Intro: Make a Power Strip With a (C14) Plug for a Standard UPS (and Save Hundreds of Dollars)
Before I even begin with this ‘ilbe, I have to say electricity is a DANGEROUS element. You can burn your house down, or even kill yourself. If you aren’t 100% sure of what you are doing, DO NOT TRY THIS.
Even beyond that, this ‘ible is NOT a proper way to do this job. It will work if done correctly, but if done incorrectly, the results can be disastrous. But, I am stuck here in Afghanistan and I have very little to work with, so this is what I had to do to make it work. I have taken many other mitigating actions to make this work safely. Also, this product will be recycled as soon as it can be replaced with a proper cord.
With all that said, let’s start the fun
Step 1: Standards Are a Great Thing. There Are Always So Many to Choose From!
Standards are a great thing. There are always so many to choose from! (That is an ironic joke for those lacking in a sense of humor.) Well, UPS manufactures have decided to agree to use a standard that no one has cords for. So that leads me to this ‘ible.
Situation: You have a UPS that only has C14 panel mounted male connectors for outlets. But the devices in your server rack are from 3 different countries, all with their own power cords.
Materials: You have a single C14/C13 cable. You have an ‘international style’ power strip that takes any of a number of plugs in it.
Tools: You only have a LeatherMan Wave Multitool and a roll of electrical tape. You most likely need a solder iron and solder, but, depending on your power strip, you might be able to get away with just the multitool.
Mission: Make “Tab A” fit into “Slot B” as it is.
Step 2: Let Us Get Started
This is the easy part. Flip the power strip upside down. Now take out all the screws and open it up. Note the wires that are coming from the existing plug. (Sorry about the photo quality, I didn’t realize it until after I put it all together.)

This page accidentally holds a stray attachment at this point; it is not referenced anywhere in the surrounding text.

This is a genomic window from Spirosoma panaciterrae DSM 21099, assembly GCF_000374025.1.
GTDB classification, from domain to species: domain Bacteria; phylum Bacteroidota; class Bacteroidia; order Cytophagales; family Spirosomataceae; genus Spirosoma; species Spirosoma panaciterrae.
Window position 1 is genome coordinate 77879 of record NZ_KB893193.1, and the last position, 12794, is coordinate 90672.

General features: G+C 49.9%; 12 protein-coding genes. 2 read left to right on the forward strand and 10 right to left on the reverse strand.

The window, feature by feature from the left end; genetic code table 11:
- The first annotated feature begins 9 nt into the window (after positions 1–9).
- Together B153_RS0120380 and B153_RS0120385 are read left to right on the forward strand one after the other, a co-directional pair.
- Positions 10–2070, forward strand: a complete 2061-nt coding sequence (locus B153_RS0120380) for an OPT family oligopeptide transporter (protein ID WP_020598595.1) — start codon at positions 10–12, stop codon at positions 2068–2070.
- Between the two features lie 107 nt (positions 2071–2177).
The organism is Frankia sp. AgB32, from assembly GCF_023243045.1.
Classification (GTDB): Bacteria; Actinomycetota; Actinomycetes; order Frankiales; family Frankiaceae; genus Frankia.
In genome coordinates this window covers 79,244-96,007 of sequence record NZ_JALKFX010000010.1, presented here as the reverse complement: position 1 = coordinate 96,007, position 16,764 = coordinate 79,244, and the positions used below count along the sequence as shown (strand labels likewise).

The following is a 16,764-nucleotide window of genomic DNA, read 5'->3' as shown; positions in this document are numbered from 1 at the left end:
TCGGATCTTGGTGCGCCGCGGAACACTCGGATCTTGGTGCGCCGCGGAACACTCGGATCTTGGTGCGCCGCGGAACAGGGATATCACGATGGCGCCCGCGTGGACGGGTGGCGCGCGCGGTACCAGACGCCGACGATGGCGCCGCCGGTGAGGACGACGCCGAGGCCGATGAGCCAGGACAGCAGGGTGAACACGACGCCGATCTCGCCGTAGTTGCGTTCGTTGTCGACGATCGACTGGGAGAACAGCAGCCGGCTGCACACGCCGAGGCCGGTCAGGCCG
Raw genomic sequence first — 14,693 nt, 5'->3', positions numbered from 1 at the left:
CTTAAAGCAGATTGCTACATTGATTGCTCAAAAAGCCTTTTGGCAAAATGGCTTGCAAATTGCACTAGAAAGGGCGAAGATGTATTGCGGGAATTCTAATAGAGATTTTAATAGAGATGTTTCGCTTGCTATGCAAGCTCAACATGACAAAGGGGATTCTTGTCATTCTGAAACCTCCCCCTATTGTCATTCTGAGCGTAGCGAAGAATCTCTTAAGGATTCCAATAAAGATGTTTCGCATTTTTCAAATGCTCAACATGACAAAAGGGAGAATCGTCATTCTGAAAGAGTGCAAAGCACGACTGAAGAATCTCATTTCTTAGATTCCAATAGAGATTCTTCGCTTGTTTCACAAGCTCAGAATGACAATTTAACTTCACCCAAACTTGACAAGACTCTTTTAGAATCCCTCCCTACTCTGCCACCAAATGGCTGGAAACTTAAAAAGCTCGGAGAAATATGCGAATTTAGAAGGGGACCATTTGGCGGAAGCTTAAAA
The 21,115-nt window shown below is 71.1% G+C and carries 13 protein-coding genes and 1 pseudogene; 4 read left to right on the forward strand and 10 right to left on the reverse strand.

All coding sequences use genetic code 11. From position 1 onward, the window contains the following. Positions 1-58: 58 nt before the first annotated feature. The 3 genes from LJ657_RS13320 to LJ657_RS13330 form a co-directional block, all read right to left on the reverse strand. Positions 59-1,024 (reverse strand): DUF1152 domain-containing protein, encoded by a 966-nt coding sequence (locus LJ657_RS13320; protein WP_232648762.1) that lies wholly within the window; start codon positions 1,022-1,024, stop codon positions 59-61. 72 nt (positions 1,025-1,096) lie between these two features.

Step 3: Let Us Get Cutting
Cut the wires coming from the plug. Leave a little of the wire still on the power strip, so you know which wires go where. If there is a “grommet” or other device on the old plug cable to keep it on the edge of the power strip, remove it as well.
Step 4: Cutting the Cord
Cut off the male end of the C14/C13 cable (the C13 end), and strip the wires.
Step 5: De-Solder and Solder
First you need to “de-solder” the old wires off the power strip. There are a few ways to do this and it’s outside the scope of this ‘ible. Please search for “de-soldering” here and you will find lots of good tips.
Make sure to route any wires from the new cord at this time before you solder. Also, put the grommet on the wire before you begin to solder.
Now, solder the wires from the cable to the power strips. Be careful to match the correct wire to it’s counter-part on the power strip. If the color scheme is different, use a multi-meter to ring out the wires. If you don’t know what I’m talking about, you might want to get help from someone with some experience at this point.
Step 6: Put It All Together.
Flip it over, put the bottom back on, screw the thing together and test. Make sure it works before you put it into “production.”
Now enjoy the hundreds of dollars you just saved by not having to buy APC’s propriety power strip!